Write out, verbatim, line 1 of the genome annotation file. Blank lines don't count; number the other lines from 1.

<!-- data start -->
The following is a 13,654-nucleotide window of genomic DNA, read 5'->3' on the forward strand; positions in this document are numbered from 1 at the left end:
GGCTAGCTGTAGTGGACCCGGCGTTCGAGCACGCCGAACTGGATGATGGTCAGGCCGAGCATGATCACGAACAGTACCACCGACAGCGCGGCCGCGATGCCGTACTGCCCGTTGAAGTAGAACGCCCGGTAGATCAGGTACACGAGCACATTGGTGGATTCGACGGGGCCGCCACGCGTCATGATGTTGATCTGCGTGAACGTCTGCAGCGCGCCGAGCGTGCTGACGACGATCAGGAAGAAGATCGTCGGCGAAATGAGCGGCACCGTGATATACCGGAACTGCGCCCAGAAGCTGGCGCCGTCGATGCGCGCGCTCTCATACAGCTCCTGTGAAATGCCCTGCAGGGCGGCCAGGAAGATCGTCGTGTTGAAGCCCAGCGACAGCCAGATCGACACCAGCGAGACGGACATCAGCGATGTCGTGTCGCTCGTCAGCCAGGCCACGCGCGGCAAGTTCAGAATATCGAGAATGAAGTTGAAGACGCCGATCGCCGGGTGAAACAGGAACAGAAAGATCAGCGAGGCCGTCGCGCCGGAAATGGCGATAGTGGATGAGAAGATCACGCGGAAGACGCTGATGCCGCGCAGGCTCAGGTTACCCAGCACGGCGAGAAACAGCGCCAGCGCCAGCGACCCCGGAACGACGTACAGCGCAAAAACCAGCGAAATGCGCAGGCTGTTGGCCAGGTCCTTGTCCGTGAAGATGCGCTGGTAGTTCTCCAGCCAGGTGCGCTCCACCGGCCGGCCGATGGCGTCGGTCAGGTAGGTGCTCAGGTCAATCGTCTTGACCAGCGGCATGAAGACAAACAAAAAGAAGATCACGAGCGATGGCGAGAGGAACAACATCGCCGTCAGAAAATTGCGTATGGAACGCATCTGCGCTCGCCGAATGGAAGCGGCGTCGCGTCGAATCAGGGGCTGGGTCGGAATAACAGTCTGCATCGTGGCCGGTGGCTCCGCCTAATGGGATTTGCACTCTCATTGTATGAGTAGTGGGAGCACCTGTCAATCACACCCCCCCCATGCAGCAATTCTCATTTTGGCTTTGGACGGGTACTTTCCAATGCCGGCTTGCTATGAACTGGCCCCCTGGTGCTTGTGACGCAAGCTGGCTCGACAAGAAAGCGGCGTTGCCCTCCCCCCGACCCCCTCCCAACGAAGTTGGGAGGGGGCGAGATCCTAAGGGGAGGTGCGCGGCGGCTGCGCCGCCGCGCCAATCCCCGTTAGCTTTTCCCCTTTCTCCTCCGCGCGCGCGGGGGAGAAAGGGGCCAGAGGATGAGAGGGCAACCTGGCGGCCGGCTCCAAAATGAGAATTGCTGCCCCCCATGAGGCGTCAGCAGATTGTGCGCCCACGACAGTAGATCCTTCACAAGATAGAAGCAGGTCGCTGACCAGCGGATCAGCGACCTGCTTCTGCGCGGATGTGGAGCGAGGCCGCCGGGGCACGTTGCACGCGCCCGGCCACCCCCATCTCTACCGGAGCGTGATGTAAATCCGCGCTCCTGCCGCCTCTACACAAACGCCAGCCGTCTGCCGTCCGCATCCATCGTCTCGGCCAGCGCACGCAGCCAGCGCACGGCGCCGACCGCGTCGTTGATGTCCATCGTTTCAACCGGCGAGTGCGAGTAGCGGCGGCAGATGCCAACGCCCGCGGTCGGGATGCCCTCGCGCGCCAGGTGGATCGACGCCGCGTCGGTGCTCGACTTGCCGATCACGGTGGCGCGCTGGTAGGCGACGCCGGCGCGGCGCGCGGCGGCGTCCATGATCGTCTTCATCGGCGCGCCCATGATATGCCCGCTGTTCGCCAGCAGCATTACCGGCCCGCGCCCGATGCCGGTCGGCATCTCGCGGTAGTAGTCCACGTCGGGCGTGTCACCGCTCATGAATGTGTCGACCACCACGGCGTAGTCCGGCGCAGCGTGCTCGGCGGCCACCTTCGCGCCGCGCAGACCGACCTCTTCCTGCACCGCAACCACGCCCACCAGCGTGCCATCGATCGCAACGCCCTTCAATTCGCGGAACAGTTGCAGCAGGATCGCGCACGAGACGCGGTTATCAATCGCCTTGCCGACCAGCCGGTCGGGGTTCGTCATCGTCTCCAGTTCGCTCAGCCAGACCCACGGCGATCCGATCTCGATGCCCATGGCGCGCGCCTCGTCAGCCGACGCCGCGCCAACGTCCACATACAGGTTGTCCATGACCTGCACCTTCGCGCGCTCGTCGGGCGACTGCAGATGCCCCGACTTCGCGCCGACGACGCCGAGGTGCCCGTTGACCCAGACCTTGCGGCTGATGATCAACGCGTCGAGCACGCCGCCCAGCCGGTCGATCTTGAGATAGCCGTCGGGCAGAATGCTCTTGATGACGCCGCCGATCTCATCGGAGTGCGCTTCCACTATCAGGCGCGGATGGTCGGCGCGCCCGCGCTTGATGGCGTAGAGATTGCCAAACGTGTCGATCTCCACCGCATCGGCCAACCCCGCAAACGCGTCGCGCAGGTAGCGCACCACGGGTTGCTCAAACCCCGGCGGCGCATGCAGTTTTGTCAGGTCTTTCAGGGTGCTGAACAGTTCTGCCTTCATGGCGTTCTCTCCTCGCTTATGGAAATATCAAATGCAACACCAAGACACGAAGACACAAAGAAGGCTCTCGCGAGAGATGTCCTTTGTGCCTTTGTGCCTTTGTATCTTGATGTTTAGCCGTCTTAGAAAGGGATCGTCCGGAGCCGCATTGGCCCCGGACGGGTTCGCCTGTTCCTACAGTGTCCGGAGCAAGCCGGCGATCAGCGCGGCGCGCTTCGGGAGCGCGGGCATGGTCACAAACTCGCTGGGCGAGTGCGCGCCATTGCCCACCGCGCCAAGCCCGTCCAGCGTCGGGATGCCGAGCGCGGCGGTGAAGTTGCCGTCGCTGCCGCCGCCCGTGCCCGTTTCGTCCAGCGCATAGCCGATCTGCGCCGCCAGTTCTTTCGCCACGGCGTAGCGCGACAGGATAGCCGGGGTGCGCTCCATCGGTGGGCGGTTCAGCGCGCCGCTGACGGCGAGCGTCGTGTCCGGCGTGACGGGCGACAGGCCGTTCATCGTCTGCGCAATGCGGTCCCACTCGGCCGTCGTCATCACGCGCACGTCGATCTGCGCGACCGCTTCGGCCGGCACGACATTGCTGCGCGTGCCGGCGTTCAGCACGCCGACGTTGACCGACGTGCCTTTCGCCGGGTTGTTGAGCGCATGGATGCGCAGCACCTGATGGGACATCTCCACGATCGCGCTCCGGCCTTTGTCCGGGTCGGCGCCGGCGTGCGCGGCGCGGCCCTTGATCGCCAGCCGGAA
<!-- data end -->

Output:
The following is a 13,654-nucleotide window of genomic DNA, read 5'->3' on the forward strand; positions in this document are numbered from 1 at the left end: